Madison Gallup ’18 / Emertainment Monthly TV Editor
After watching Keanu, the first feature film from Keegan-Michel Key and Jordan Peele, anyone should be tempted to discover more of what the comedic duo has to offer. Hopefully audience members follow their instinct, because Keanu just scratches the surface of some of the most important and hilarious subjects Key and Peele explore in their sketches. That isn’t to say that the film does not have a depth to its humor. In fact, Keanu has the capacity to initiate many conversations that people typically avoid. Still, in its hour and forty minute running time, Keanu also finds time to honor some classic action/thriller movies and gratuitously showcase one of the cutest kittens to hit the big screen in quite some time.
The premise of Keanu is suitably ridiculous. When Rell (Jordan Peele) is dumped by his girlfriend, he sinks further into his lazy, stoner tendencies. His edge and creative spark is brought back by- you guessed it- a precious kitten showing up on his door step. He names his new muse, Keanu, and proceeds to create some wonderful movie parody calendar photos with Keanu as the central model. Meanwhile, Rell’s cousin, Clarence (Keegan-Michael Key) struggles to maintain the spark in his marriage which is suffering due to his high-strung personality. When Keanu is kidnapped, Rell calls on Clarence to help him get his kitten back. When it turns out that a gang, led by the infamous Cheddar (Method Man) is responsible for taking Keanu, Rell and Clarence find themselves pretending to be the Allentown brothers- a pair of killers with a reputation for pulling off a huge drug raid- in order to negotiate a way to get Keanu back.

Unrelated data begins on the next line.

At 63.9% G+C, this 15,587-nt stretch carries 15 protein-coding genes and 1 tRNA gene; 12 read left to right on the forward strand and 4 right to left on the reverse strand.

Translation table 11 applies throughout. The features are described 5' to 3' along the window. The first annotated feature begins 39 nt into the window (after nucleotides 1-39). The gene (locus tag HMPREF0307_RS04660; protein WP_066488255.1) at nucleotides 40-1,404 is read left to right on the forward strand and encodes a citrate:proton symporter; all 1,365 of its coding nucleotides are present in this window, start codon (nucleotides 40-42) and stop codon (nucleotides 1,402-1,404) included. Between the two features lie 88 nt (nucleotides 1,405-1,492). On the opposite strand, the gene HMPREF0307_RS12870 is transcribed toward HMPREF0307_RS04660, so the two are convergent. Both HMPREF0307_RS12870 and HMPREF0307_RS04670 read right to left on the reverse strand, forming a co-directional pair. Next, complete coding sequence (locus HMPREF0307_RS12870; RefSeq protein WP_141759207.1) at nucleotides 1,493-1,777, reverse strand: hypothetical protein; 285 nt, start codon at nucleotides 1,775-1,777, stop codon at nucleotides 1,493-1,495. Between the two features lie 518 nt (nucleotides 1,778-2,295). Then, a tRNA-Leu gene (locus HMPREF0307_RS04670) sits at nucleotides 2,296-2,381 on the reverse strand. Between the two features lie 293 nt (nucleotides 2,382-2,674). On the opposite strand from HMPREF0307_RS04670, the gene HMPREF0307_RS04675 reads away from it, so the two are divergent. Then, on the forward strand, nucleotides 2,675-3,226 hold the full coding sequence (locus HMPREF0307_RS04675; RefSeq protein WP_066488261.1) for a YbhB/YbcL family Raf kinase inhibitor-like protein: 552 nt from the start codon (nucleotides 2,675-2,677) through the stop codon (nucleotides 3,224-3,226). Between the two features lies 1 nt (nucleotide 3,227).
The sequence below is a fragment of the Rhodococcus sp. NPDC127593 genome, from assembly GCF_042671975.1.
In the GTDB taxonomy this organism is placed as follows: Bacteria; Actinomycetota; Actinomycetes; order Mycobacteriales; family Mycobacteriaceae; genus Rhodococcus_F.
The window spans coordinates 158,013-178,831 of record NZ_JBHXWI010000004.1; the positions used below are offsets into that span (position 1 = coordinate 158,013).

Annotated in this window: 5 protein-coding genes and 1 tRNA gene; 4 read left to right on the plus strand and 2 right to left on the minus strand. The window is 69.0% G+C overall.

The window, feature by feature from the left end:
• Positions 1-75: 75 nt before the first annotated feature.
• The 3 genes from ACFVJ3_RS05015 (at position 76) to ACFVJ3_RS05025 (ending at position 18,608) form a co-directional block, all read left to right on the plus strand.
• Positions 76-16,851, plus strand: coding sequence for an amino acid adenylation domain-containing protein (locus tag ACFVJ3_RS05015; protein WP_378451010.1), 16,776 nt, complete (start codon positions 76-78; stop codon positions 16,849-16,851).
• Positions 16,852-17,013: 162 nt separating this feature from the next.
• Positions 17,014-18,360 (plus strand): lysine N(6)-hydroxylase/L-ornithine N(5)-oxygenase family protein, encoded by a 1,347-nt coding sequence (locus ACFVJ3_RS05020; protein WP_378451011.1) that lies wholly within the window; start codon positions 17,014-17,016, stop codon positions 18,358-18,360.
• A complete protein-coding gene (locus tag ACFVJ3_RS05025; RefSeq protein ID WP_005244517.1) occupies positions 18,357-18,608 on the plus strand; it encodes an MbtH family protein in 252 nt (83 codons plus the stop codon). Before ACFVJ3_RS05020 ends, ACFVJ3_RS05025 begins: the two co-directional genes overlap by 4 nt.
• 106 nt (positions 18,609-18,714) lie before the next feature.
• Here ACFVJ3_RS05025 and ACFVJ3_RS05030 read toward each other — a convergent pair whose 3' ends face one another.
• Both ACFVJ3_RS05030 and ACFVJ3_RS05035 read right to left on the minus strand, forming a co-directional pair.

Throughout the film, a recurring joke is the way Clarence and- to a lesser extent- Rell have to change their voices in order to be taken seriously by the team of drug dealers they must lead. Fans of Key & Peele will recall this theme being explored in their stand-up called “White- Sounding Black Guys,” where Peele states “we sound whiter than Mitt Romney in a snow storm.” and the pair goes on to demonstrate how they have to “dial up” their blackness in certain situations. Many of the most comic moments in Keanu come from this exploration of what is expected of a black person when they interact with other black people versus members of another race. Even Peele’s white drug dealer, Hulka (Will Forte) phones in a strange take on the “black” persona for his clients.
Perhaps the funniest joke in the film revolves around Clarence’s musical taste- specifically his passion for the stylings of George Michael. At one point in the film, Clarence is in the car with several of Cheddar’s drug dealers. They turn on the music he had been playing on his phone most recently, and- sure enough- George Michael’s “Father Figure” comes blasting through the radio. Clarence’s response is to convince the other men that they should also embrace George Michaels as someone who puts his suffering into meaningful and catchy songs. He cleverly avoids mentioning that Michaels is a white, gay singer (and nobody else in the car catches on to this at all). This joke again touches on the expectations for a black man, as well as themes of masculinity in general.
Audiences might be drawn into Keanu because of its clever marketing (the kitten has been integrated into some of the most popular recent movie posters), or because they want to laugh, but they will leave with a better understanding of the kind of comedians Key and Peele are. Soon, a whole new group of people- Taken and kitten lovers alike- will be hankering for new material from this innovative and hilarious duo.
Overall Grade: B+
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